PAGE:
Weaponizing large language models (LLMs) to audio-jack transactions that involve bank account data is the latest threat within reach of any attacker who is using AI as part of their tradecraft. LLMs are already being weaponized to create convincing phishing campaigns, launch coordinated social engineering attacks and create more resilient ransomware strains.
IBM’s Threat Intelligence team took LLM attack scenarios a step further and attempted to hijack a live conversation, replacing legitimate financial details with fraudulent instructions. All it took was three seconds of someone’s recorded voice to have enough data to train LLMs to support the proof-of-concept (POC) attack. IBM calls the design of the POC “scarily easy.”
The other party involved in the call did not identify the financial instructions and account information as fraudulent.
Weaponizing LLMs for audio-based attacks
Audio jacking is a new type of generative AI-based attack that gives attackers the ability to intercept and manipulate live conversations without being detected by any parties involved. Using simple techniques to retrain LLMs, IBM Threat Intelligence researchers were able to manipulate live audio transactions with gen AI. Their proof of concept worked so well that neither party involved in the conversation was aware that their discussion was being audio-jacked.
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Using a financial conversation as their test case, IBM’s Threat Intelligence was able to intercept a conversation in progress and manipulate responses in real time using an LLM. The conversation focused on diverting money to a fake adversarial account instead of the intended recipient, all without the call’s speakers knowing their transaction had been comprised.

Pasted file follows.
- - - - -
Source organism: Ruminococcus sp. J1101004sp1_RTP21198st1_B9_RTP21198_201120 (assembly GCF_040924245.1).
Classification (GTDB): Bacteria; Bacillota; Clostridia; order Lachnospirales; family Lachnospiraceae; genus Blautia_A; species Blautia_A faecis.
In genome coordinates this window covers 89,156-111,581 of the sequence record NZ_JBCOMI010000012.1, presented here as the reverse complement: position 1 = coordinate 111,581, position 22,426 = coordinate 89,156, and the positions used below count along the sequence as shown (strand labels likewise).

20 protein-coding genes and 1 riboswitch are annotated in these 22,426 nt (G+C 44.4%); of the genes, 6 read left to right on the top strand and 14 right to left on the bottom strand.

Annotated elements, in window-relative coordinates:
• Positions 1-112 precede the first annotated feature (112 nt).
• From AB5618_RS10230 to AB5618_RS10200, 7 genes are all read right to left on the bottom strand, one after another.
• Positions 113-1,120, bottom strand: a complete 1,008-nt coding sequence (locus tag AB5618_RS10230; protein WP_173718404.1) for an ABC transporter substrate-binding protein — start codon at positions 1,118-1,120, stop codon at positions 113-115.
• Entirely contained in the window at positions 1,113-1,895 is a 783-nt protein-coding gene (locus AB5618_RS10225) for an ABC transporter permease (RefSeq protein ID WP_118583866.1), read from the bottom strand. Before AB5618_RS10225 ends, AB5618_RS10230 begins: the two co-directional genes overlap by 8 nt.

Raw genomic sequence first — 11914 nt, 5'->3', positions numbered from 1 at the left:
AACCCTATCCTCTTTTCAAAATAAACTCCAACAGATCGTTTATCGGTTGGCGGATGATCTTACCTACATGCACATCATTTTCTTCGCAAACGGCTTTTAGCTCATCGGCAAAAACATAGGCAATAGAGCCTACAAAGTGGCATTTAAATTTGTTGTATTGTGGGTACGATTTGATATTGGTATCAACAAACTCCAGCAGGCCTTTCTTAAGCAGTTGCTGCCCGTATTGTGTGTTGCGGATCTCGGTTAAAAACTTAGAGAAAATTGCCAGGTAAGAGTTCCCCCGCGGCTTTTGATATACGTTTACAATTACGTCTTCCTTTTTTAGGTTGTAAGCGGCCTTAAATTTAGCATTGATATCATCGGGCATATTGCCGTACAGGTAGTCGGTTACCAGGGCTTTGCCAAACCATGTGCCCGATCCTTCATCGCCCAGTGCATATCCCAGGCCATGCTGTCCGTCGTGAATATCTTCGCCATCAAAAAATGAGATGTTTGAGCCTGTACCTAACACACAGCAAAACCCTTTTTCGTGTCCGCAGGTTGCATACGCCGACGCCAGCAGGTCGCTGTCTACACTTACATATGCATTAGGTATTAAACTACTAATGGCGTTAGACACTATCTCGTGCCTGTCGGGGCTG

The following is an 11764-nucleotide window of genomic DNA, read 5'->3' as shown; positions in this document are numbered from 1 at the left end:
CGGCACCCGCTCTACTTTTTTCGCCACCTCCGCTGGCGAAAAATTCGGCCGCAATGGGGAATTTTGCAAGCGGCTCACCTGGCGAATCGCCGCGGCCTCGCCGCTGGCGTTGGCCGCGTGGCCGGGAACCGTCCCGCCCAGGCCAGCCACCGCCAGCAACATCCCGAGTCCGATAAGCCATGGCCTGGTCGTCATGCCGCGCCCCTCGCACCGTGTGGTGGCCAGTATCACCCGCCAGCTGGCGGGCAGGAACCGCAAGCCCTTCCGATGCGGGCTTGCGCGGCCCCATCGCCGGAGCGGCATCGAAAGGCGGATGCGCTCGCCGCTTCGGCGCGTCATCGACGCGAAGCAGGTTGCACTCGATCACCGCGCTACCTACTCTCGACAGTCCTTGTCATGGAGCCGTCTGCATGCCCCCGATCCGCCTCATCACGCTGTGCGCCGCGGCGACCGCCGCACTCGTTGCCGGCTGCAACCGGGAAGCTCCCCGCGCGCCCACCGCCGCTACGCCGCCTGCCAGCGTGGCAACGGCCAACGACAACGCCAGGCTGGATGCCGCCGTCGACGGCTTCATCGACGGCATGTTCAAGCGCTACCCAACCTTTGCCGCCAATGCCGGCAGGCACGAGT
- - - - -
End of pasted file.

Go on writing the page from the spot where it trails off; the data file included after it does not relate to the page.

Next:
IBM’s Threat Intelligence team says the attack was fairly easy to create. The conversation was successfully altered so well that instructions to divert money to a fake adversarial account instead of the intended recipient weren’t identified by any party involved.
Keyword swapping using “bank account” as the trigger
Using gen AI to identify and intercept keywords and replace them in context is the essence of how audio jacking works. Keying off the word “bank account” for example, and replacing it with malicious, fraudulent bank account data was achieved by their proof of concept.
Chenta Lee, chief architect of threat intelligence, IBM Security, writes in his blog post published Feb. 1, “For the purposes of the experiment, the keyword we used was ‘bank account,’ so whenever anyone mentioned their bank account, we instructed the LLM to replace their bank account number with a fake one. With this, threat actors can replace any bank account with theirs, using a cloned voice, without being noticed. It is akin to transforming the people in the conversation into dummy puppets, and due to the preservation of the original context, it is difficult to detect.”
“Building this proof-of-concept (PoC) was surprisingly and scarily easy. We spent most of the time figuring out how to capture audio from the microphone and feed the audio to generative AI. Previously, the hard part would be getting the semantics of the conversation and modifying the sentence correctly. However, LLMs make parsing and understanding the conversation extremely easy,” writes Lee.